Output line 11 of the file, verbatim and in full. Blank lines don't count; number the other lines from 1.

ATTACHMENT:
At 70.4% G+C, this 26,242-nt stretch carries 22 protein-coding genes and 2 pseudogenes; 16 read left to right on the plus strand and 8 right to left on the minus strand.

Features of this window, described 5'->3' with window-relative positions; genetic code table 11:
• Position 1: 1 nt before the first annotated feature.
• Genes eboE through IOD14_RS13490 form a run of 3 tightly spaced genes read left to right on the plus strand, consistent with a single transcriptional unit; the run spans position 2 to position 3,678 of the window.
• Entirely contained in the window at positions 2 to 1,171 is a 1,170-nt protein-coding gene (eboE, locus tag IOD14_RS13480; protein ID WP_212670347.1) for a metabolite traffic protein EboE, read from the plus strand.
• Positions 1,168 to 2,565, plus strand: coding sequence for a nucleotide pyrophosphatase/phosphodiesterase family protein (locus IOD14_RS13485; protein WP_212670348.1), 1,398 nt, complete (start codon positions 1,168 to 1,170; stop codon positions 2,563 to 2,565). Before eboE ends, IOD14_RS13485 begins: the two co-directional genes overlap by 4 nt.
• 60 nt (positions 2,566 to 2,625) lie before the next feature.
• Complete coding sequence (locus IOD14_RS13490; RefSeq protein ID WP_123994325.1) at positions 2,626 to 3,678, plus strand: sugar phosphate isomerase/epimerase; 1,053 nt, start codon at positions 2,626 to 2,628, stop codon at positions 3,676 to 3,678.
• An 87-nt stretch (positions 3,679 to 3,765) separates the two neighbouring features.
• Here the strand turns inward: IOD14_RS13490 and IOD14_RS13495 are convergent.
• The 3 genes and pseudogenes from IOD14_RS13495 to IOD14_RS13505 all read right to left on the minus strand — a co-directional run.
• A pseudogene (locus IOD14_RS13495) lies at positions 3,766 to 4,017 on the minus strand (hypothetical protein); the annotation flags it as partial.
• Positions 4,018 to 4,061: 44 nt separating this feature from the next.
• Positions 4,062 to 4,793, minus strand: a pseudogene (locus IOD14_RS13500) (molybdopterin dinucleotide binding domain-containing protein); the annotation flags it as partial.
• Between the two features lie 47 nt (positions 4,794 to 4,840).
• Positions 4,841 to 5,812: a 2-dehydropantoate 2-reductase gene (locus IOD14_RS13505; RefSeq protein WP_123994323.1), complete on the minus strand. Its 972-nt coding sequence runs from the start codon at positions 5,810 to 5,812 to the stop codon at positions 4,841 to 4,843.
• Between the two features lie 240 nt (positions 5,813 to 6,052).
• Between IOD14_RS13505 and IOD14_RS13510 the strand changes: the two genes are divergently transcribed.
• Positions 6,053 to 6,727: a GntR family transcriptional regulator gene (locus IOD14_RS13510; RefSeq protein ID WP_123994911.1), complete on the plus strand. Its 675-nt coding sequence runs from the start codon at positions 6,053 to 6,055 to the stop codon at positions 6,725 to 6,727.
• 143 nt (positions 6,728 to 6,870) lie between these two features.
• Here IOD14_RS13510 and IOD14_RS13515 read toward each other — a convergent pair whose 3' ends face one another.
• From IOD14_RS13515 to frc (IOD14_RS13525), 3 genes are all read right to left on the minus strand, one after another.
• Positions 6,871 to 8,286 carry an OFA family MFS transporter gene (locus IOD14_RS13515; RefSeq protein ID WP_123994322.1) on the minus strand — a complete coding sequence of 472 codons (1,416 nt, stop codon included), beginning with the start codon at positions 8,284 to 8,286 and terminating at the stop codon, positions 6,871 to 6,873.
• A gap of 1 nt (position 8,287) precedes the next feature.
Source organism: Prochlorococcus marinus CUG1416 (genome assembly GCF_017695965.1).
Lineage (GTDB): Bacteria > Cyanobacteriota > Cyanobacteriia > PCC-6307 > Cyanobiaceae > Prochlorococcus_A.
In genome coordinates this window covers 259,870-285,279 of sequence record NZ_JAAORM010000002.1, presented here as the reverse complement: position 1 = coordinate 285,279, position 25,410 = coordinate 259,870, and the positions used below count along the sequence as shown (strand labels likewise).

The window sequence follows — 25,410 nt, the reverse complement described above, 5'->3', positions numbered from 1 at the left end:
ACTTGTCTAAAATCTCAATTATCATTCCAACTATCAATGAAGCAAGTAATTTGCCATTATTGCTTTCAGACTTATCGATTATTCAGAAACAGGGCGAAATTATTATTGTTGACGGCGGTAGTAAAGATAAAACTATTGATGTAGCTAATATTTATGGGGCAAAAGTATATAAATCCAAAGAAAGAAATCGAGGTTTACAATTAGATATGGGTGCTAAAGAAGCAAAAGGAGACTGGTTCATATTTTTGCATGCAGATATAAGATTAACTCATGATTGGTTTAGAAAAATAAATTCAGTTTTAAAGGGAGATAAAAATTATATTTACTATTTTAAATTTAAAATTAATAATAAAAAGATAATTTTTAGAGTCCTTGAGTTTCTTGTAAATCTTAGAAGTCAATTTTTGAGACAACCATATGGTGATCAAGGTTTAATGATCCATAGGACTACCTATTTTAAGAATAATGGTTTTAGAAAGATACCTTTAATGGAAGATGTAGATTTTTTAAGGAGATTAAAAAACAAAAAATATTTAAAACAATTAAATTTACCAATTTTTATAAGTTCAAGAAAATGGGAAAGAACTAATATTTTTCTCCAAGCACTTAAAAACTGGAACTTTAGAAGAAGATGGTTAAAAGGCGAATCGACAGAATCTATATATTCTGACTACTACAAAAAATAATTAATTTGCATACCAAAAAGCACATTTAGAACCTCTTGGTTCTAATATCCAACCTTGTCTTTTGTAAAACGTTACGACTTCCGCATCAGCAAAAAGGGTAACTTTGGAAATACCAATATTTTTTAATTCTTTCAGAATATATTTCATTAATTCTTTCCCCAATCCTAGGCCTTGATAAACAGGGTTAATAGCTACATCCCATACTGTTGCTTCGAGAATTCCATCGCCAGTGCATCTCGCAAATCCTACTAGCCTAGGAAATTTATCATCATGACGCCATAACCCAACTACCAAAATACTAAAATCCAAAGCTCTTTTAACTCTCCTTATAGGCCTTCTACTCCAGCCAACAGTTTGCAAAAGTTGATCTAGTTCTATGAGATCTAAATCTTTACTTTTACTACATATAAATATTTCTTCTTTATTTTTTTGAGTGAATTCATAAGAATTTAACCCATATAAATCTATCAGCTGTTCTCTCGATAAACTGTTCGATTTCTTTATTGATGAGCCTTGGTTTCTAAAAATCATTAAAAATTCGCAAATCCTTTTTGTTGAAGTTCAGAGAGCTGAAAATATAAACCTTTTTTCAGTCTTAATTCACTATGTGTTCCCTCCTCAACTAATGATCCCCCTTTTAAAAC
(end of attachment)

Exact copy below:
• The 3 genes and pseudogenes from IOD14_RS13495 to IOD14_RS13505 all read right to left on the minus strand — a co-directional run.